It was a day full of tears and laughter. The children’s father and I finally settled our divorce – through my lawyer – over the phone – at around midday. When it was done, I left a courtroom scene the children had been enacting to walk away for a silent weep.


It is such a massive chapter of my life – and my children’s lives – that has come to a close. All will be different from here on out. Even though divorce was ultimately the only decision I could have made, there is still enormous grief in its realization.

However, as well as tears, laughter did come at the end of the day –

As I strolled over to the Trading Post to buy my son a slingshot, I happened to notice the glorious red t-shirts they were selling. WAIT.

Of all the PLACES I could have been on that day?

Of all the T-SHIRTS they might have been selling?

They were selling only this one:


How could I not buy it? I roared with laughter and took it to be God’s wink that He really is, indeed, absolutely in the midst of even the smallest details of my life.

So, what now?



jsg/may 16

Open Handed.

I am seven days away from my divorce being final.

Final. Wow. There must be a cauldron under the surface but, for now and while there are still things to be decided, I feel calm.

Head up, eyes straight, staying alert.

In some ways, this is not a week to bash on regardless. This is a week to be prayerful, thoughtful, slow. To stay in the present moment.

In slowness there is time to see things. I realized today, for example, that as awful as this process is (just as awful as you suspect except worse), I am blessed to go through it cleanly:

I am not in doubt;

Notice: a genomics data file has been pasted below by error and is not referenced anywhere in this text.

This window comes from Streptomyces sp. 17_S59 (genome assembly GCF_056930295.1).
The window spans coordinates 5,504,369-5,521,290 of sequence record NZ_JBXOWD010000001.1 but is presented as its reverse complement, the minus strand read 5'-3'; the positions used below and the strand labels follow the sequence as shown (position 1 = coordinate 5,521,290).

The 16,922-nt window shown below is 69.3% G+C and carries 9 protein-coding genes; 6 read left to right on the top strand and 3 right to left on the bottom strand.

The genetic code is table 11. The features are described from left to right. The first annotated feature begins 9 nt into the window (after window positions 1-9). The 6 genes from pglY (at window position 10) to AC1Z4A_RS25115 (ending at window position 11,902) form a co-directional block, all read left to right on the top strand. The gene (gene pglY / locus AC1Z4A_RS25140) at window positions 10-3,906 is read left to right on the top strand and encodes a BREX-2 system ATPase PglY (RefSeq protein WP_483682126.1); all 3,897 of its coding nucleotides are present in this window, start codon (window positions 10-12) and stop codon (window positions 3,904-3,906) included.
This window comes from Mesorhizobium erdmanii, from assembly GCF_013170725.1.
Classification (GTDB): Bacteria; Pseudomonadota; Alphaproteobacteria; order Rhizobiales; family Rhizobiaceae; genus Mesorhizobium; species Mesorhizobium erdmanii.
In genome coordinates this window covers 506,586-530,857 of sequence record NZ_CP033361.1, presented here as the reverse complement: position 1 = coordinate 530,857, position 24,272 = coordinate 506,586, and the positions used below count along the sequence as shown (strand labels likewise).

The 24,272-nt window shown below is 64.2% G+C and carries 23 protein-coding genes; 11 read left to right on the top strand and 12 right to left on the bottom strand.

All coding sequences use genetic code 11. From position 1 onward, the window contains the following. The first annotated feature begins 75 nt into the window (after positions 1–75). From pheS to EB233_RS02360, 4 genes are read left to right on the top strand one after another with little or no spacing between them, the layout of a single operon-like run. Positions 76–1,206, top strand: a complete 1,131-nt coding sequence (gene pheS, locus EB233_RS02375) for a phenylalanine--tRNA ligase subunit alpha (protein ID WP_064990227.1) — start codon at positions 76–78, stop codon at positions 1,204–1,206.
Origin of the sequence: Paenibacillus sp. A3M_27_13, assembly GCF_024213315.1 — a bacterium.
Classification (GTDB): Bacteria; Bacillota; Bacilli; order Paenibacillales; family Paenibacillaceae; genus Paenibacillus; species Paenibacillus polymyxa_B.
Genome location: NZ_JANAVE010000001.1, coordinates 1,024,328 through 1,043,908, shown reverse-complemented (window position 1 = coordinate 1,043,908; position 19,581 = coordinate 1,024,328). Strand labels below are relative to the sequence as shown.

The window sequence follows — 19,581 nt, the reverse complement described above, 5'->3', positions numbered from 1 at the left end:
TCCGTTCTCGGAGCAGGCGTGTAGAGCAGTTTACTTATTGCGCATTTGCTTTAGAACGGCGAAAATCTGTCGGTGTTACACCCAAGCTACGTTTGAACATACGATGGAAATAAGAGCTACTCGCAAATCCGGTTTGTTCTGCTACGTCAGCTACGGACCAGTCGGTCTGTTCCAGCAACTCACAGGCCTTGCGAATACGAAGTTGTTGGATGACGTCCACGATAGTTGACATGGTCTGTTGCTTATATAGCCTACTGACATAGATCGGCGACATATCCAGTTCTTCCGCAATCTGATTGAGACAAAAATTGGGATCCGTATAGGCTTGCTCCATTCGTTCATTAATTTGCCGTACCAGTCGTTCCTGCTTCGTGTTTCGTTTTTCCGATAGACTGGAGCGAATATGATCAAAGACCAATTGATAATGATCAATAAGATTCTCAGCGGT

I don’t hate;

I’m no longer bitter;

I don’t seek vengeance;

I have no agenda;

I’m not trying to finagle;

I wish well to the other side;

I am clear in my mind.

This must be one of the best ways you can get to take this path (if you have to take it). Just walking it out. And my calm, my clarity, my patience, have been given. They’re not coming from me.

I can grasp that the only thing I’m looking for in final settlement is a sealing. While this cannot be fully accomplished because of the children, as much as can be cauterized of the communal life now gone I pray we do effectively. Wholly.

I am saved from looking backwards.  No recriminations now could be worse than divorce being the ultimate consequence. Whatever either of us did or didn’t do before, the horse is dead. Flogging it won’t help.

This week, there are things I’m still unsure how to resolve. Some large things. So I woke up this morning ready to listen and watch. I’m on the lookout for new information or confirmation or newly arriving decision.

In the meantime, I am standing squarely on the promises made to me:

“Whether you go to the right or to the left, you will hear a voice behind you saying, “THIS is the way, walk in it.””

“In your heart, Josie, you plan your course… but I determine your steps.”

“I will withhold from you no good thing, Josie.”

“I shelter you and the children in the shadow of my wings, Josie. It doesn’t matter how far the drop! You’re safe.”

“I know everything and you don’t. Remember that, Josie! I will achieve all that I purpose for your good.”

“Be strong. Take heart. You are waiting for Me, Josie.”

“Trust me. Don’t forget all that I’ve done already.”

“I’m not going to leave you now. I’m never going to leave you, Josie.”

“You belong to Me. No one else.

So I walk into this final week with open hands. As long as I keep my hands open, I can read what I’ve written on my palm.

I don’t always know the right way to go, but I know how to recognize it. And so I go where there is light for my path and a lamp for my feet.

I’ve taped the qualities of wisdom to my desktop. For every email. Every point of contact. Every decision.

And I am immeasurably grateful that –

I’ve placed all my chips in one place.

I am looking for help in one direction.

I am relying on one unchanging nature.  The only one that doesn’t change and is Good.  Not only to me, but to all.

My hands are open, and I can only discover the best route for me by walking forward slowly.

That’s my week this week:

Head up.

Eyes wide.

Shoulders back.

Breathing deep.

Step by step.



Jsg/May 16